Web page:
Of course, the Atkins diet does not just have aficionados, but also many who point warning fingers at the diet plan. Probably the biggest criticism that the company which markets Dr. Atkins’ diet products has experienced is the fact that the food, supplements, and nutrition bars are very expensive. This makes it not affordable for many who desperately need to diet, but cannot afford to spend $15 to $20 for one month of nutritional supplements. In addition to the foregoing, some have asserted that because so much of our eating habits are based on the traditional food pyramid which actually stresses grains and carbohydrates instead of proteins, adhering to this diet is a bit like swimming upstream. Of course, since the 2003 low carbohydrate diet craze hit the mainstream, many restaurants have redesigned their menus, and thus this argument is essentially becoming voice at this point.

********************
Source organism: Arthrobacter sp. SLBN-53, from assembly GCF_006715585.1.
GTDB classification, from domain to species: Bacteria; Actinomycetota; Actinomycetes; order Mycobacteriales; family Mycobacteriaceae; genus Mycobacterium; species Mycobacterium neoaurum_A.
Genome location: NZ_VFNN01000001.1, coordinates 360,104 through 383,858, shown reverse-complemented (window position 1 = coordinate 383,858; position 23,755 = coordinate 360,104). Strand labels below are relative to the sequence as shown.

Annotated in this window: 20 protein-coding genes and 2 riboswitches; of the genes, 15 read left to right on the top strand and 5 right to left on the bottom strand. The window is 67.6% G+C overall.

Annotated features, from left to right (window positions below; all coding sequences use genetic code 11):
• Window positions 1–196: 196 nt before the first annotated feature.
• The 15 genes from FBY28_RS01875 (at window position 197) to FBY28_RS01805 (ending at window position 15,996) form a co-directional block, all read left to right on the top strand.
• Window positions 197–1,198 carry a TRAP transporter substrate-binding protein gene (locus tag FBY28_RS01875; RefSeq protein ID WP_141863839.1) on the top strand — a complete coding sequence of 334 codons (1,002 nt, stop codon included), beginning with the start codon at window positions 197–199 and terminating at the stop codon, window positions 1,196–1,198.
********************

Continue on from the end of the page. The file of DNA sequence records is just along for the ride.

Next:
Yet of much higher concern than simply cost and availability of food supplements and meals is the fact that the Atkins diet also has many detractors from the medical ranks. Some have shown that the diet itself is woefully low in fiber, and thus many dieters experienced intestinal problems. Add to this that a large intake of proteins has been linked to the onset of osteoporosis, and it is not surprising that dieters were concerned about their health. Of course, what makes the diet also somewhat problematic is the fact that even though Dr. Atkins was a cardiologist, the frequent high intake of proteins rich meats and the low intake of leafy green vegetables have been linked to heart disease and clogging of the arteries. While it is uncertain what the long-term effects of the diet are, it is important to note that while it is highly likely that you will lose weight – and quite possibly significant amounts of weight – yet it is uncertain what the long term effects on your body will be, if you were to follow this regimen for a long period of time. Perhaps the study that tracked the success of this diet for a one-year term has shown it best: at the six month mark, the Atkins diet was going strong and in the forefront of weight loss causing diets, yet at the one year mark the level of success appeared to taper off, and other diets were pulling in front. So perhaps the answer is right there: the Atkins diet is a great way to get started loosing weight, but it is not a lifetime diet.